So when something happens like the Israeli-Palestinian violence earlier this year, the company is just sort of woefully unprepared to deal with it. They can't process content. They don't have people on staff. And, I mean, one of the things that's kind of tragic that we could see inside the documents was that you had all of these people who work for Facebook with Middle Eastern backgrounds who were just desperately trying to, like, kick in ad hoc to try to, like, help steer the company in a better direction because it was just screwing up so much at a time that was, like, so crucial on its platform.

GROSS: Nick Clegg, who's the Facebook vice president of global affairs, recently published a blog post saying that The Wall Street Journal articles have contained deliberate mischaracterizations of what Facebook is trying to do and conferred egregiously false motives to Facebook's leadership and employees. What's your reaction to that?

HORWITZ: My reaction is that Facebook has the right to say whatever they would like to say in response to our reporting. I think the more useful reaction to that isn't mine. It's that there actually have been in recent days a large number of former Facebook employees who have directly taken issue with what Mr. Clegg and what the company has said on these subjects. And I mean, these are people who actually were doing the work. Like, there are names that are popping up on Twitter that are the names that were sort of protagonists, I suppose, in some of the stories I could see playing out inside of the company.

And what they've said very clearly is that - you know, one, that the things that we're raising are pretty much correct and, two, that there is, in fact, this history of kind of disregarding the work of the people Facebook's asked to do integrity work - integrity just being platform safety and content quality stuff. And so, you know, I think there's something really encouraging about some of these voices coming to the fore because these are people who sort of pioneered not just the ways to measure problems on the platform, but also ways to address them. And so the idea that they might be able to come out and talk more about the work they did is, I think, really interesting to me and, in some ways, would be very healthy for the company.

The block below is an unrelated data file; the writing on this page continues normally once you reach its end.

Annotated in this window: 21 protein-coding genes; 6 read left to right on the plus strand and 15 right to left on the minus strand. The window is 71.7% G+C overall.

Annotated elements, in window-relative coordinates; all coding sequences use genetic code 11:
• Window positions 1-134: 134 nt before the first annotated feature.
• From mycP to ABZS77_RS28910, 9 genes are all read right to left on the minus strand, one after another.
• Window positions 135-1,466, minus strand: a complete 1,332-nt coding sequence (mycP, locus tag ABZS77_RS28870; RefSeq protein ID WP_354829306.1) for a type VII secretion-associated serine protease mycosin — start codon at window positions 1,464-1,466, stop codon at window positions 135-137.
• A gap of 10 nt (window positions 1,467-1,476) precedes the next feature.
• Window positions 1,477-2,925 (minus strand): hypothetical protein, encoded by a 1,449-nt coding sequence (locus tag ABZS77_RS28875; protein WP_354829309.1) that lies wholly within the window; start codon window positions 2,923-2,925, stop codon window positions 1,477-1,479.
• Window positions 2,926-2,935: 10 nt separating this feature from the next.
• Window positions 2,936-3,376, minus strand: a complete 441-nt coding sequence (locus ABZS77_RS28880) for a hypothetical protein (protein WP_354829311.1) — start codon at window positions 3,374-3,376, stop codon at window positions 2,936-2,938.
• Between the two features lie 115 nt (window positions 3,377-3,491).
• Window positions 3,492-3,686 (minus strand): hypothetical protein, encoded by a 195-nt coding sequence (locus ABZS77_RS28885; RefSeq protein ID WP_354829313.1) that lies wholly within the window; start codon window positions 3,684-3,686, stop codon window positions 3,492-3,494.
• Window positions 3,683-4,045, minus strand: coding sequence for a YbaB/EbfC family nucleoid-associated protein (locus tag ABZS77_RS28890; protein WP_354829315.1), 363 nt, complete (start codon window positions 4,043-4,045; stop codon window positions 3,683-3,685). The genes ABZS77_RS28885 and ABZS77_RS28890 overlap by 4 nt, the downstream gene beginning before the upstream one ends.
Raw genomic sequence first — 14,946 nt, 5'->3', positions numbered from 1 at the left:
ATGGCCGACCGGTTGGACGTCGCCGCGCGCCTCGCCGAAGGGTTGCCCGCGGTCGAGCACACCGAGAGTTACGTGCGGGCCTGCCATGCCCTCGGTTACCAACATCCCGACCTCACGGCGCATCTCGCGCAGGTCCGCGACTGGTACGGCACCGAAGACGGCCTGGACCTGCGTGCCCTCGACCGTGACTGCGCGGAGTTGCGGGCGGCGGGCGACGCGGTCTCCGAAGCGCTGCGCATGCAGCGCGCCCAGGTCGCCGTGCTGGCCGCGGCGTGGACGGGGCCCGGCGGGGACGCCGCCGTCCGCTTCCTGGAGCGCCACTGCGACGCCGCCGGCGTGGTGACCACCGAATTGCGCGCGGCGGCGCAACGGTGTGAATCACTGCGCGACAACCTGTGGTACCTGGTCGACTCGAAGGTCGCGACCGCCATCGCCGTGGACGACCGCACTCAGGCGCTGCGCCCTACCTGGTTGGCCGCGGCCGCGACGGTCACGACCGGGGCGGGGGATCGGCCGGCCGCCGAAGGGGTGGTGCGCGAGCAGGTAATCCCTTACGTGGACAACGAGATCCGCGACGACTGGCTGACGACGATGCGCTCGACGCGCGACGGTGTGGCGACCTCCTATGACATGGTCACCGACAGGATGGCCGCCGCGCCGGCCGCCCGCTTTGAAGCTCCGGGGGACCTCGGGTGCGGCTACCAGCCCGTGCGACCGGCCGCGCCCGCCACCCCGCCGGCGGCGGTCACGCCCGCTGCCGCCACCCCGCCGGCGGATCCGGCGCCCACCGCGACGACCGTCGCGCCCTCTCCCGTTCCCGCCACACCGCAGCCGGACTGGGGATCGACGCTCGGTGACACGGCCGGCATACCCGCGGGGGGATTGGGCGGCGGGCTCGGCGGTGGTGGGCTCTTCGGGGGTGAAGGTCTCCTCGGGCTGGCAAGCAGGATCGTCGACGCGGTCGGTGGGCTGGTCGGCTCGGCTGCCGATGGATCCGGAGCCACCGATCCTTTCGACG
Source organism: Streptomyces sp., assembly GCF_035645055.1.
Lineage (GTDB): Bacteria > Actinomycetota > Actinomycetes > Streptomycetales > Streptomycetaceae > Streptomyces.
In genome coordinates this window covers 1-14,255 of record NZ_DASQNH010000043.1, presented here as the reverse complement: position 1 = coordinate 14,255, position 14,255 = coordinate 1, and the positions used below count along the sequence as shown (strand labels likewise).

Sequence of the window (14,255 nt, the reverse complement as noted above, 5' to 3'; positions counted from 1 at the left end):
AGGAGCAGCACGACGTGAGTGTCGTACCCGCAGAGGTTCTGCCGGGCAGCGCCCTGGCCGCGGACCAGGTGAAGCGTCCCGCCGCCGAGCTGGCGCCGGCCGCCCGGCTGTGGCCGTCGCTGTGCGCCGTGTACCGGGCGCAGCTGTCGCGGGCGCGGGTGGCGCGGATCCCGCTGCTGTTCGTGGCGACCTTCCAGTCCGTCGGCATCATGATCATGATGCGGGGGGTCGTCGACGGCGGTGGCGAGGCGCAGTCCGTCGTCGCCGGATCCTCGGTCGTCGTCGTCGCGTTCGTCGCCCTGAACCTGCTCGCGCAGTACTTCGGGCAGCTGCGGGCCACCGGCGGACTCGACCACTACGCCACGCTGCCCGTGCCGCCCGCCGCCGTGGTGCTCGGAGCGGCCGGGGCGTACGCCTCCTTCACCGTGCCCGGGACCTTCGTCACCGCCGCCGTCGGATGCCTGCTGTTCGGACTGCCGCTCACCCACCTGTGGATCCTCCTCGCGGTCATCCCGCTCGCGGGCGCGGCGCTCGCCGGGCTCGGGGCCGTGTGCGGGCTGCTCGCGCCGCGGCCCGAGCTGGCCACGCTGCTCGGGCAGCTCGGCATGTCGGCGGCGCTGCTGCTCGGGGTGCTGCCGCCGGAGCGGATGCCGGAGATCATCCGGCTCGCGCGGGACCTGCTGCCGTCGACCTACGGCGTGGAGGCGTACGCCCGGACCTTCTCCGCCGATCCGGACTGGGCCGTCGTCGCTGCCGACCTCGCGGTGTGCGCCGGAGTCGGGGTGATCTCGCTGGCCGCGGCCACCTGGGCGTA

GROSS: My guest is Jeff Horwitz, who is the lead reporter for The Wall Street Journal's new and ongoing series called "The Facebook Files." This is FRESH AIR.


GROSS: This is FRESH AIR. Let's get back to my interview with Jeff Horwitz, a technology reporter for The Wall Street Journal, who's the lead reporter for the Journal's new series of articles called "The Facebook Files." The series details how Facebook executives are aware of the ways the platform causes harm. But the series also says executives have often lacked the will or the ability to address those problems. The series is based on internal Facebook documents that were leaked by a whistleblower to Jeff Horwitz. What are some of the suggestions current or former Facebook employees have made, that you're aware of, of how to improve some of the problems that you've reported on?

HORWITZ: Yeah, I think Facebook tends to treat social media as if it's - you know, Facebook is the only way in which it could possibly exist - right? - kind of a love-it-or-leave-it approach. And that, for their own - per their own employees, is absolutely not true. There are a number of things that can be changed, right? So in addition to just simply the question of resources, which would address a lot of problems, there are also ways in which the platform perhaps has grown too complex to be safe. So, for example, in developing countries, is it really a good idea for things to be able to go viral in a matter of minutes? Maybe that's not good if you're worried about information quality. So virality restrictions is one thing.

There's other work that I think seems like it would be really promising, such as trying to give more prominence to voices that seem to have respectful conversations. It's the - the concept is called earned voice. And rather than just sort of rewarding the biggest loudmouth, this would reward people who tend to be able to have conversations with people who aren't necessarily exactly like them that are nonetheless respectful and, you know, mutually satisfying. Now, that's not, of course, the way you get the most engagement, but it is something that could potentially provide a different style of conversation that would be, I think, recognized by most people outside the company as healthier.